I was a lifeguard/swimming instructor all through my university years. This job was a logical extension of my love of water–I am after all a Pisces. I had spent all my summers from grade three onwards being a pool rat at my local swimming pool. I passed all the swimming levels that were available for my age by the time I was 12 (only failing Intermediate level once because I had difficulty mastering whip kick) and then throughout my teen years took advanced aquatic courses until I had all the certifications I needed to work as a lifeguard/swimming instructor. Hooray! A well-paid job that combines work with an activity I love.
However, once I got that job as a lifeguard/instructor I was a little shocked to find that a love of water is a bit more removed from the practice of working around water than one might expect. Indeed, I discovered that the goal of most of the people employed in this field was never to get wet at all. Now, for the actual lifeguarding part I understand that. If you are getting wet that means you’re having to do a rescue and that probably means you weren’t running your pool very well in the first place. A good guard tries to keep the pool patrons from endangering themselves well before they are in any danger. “Hey, kid, you don’t look you’re very comfortable in the water, I’d like you to stay in the shallow end.” That is a good guard. Observant. Sets parameters to keep the patrons safe.
Where the it became odd for me was in the swimming lessons arena. Status was gained by having the most number of consecutive classes which you could teach while staying on dry land. The jargon for swimming lesson was “wet class” or “dry class” As in “I have 5 wet classes and only 3 dry ones” If you were assigned 5 or more low level pre-school classes (always a wet class) that meant you were either low on the totem pole, or simply not well-liked by the head guards. Worse, was if you were assigned a wet class followed by a dry class, followed by a wet class, followed by a dry class. That meant the head guards were messing with you–the Teabagging Water Torture. Teaching a dry class right after a wet class means that you stand shivering on the deck for half an hour while trying to wring out your damp towel enough that it might give a modicum of dryness and warmth.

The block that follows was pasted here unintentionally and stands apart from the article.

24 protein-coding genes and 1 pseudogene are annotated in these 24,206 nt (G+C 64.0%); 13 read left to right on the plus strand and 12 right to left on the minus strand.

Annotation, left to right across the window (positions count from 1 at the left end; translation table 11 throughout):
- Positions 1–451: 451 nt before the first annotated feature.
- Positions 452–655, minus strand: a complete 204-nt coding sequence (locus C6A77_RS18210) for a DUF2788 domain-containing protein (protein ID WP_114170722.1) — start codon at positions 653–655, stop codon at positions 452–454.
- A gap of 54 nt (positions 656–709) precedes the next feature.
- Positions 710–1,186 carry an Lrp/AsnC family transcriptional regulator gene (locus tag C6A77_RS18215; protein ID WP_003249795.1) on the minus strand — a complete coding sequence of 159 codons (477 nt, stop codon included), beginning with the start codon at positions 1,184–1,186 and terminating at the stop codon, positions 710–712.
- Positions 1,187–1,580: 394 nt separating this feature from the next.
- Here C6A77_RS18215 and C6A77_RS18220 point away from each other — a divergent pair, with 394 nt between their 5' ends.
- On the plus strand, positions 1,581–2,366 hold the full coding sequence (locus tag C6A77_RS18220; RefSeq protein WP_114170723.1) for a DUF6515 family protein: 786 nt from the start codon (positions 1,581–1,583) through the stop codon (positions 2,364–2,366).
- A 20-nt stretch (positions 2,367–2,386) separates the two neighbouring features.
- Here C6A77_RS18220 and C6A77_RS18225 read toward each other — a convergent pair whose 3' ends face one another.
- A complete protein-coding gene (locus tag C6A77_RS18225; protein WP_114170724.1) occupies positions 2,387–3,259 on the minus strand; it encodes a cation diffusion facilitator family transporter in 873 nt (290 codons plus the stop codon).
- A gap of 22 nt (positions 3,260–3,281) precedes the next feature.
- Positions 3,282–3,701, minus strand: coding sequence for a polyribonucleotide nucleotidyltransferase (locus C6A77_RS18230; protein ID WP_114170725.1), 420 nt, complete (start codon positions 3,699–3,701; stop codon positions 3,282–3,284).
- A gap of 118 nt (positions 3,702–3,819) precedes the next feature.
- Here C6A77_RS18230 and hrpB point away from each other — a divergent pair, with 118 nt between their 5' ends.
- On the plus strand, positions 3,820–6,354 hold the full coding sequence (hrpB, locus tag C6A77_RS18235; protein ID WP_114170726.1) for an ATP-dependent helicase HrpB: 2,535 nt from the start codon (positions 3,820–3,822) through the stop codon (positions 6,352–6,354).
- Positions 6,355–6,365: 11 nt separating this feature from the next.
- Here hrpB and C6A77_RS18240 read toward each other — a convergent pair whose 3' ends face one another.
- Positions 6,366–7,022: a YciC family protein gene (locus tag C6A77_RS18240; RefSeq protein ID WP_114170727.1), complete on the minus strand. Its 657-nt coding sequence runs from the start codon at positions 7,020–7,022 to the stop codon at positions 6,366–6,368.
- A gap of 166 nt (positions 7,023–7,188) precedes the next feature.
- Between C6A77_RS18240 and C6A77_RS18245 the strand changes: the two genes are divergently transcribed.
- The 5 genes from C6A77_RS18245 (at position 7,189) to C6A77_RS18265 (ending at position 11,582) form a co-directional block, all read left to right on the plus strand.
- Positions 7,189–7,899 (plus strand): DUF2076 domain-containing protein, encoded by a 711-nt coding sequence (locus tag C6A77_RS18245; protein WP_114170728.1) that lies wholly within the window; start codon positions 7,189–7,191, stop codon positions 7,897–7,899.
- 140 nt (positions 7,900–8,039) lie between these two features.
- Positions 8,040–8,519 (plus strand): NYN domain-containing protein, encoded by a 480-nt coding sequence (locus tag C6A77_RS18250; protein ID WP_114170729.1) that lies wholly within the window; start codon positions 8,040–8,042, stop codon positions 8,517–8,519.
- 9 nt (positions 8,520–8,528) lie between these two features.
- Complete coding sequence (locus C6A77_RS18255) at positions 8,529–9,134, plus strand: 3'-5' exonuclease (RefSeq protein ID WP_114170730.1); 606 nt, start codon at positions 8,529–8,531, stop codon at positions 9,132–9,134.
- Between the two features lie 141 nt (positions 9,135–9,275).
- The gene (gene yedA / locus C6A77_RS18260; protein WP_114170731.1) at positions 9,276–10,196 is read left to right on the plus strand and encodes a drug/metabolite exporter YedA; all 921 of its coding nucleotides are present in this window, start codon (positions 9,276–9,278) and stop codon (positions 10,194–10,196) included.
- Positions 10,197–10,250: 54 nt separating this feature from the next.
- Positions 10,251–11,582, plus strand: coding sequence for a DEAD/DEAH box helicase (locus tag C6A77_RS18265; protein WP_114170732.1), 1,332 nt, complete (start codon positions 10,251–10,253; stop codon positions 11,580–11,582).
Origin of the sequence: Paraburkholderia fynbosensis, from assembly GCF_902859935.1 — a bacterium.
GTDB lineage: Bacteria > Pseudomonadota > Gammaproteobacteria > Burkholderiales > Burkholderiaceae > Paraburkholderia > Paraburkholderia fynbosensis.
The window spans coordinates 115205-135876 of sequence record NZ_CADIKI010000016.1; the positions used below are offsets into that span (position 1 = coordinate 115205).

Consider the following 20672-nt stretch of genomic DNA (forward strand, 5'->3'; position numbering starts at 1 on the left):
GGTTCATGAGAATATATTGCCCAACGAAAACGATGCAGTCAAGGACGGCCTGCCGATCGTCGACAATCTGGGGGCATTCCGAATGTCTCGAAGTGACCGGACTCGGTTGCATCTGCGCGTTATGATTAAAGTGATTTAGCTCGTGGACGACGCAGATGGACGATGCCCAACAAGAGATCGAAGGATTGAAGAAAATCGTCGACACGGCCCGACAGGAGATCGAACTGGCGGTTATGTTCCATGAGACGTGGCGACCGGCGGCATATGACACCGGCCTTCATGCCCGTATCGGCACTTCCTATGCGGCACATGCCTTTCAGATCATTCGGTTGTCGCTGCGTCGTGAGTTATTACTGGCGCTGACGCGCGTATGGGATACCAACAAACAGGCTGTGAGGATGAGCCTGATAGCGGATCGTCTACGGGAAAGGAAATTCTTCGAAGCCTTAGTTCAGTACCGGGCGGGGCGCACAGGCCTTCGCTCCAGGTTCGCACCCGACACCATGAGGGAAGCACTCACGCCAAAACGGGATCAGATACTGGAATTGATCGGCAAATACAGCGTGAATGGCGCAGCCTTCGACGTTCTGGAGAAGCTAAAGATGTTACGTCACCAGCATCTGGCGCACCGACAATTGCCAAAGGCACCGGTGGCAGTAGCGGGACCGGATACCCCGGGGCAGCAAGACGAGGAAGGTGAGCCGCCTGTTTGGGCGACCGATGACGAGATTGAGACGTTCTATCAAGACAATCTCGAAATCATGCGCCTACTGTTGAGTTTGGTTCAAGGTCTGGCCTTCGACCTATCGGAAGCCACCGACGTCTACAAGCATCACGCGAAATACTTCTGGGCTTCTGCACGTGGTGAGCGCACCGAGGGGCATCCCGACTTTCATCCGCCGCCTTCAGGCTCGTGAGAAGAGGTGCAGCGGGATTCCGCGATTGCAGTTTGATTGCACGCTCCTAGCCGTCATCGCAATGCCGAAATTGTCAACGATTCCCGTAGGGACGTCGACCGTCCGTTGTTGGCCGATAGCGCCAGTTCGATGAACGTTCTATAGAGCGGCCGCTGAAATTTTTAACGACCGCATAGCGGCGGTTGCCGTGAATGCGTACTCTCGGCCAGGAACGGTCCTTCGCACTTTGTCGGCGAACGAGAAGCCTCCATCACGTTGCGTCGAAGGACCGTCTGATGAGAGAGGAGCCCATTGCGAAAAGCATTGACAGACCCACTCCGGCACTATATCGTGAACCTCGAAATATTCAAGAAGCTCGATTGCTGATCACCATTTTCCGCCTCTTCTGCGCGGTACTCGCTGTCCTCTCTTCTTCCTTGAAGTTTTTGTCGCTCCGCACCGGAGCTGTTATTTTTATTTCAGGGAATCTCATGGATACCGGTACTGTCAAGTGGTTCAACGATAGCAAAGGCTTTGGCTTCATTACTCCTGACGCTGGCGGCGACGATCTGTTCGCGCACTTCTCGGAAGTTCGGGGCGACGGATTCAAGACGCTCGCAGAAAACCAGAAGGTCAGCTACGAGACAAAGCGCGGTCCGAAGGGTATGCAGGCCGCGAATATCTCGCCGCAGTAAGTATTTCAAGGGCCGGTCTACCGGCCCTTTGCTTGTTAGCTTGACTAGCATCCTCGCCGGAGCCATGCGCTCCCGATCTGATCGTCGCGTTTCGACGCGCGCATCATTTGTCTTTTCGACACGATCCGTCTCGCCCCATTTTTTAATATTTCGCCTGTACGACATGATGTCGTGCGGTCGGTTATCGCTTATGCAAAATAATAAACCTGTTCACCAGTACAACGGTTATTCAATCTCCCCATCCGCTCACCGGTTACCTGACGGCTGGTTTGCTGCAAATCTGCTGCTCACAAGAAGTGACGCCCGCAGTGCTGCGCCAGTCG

And while I seem to be arguing against my point, I’m not. It’s not really that bad. The water is warm, although the initial shock can lead you to believe otherwise. You learn to bring two towels or build a relationship with the head guards to warm your towel up in the boiler room.
It was my first (but not the last) experience of how a key ingredient in a job can become removed through culture.
I recently encountered it again, where a group of people with a certain job title, stopped doing one of the key aspects of the job and were shocked and not a little p-o’d when requested to take it up again. The astounding part of this for me is that if you were to ask a focus group of ten people to write a job description for this job based on their perceptions of what people who hold this job do, there would be about five items that all ten of these people would put down. One of these five would be the task this group was no longer doing. It’s that obvious.
It’s a common belief that we human beings try to make our beliefs and our actions synch up. We rationalize our behaviour. We act according to our beliefs. We don’t like to believe one way and act in another. And yes, I’ve certainly seen that. I have also experienced the exact opposite. It is entirely possible to believe one thing and act in contradiction to that belief. It is also possible to hold two entirely contradictory beliefs and still be okay with that. I like being a swimming teacher. I don’t like being in a pool.
As Walt Whitman said so succinctly
Do I contradict myself? Very well then, I contradict myself. (I am large. I contain multitudes.)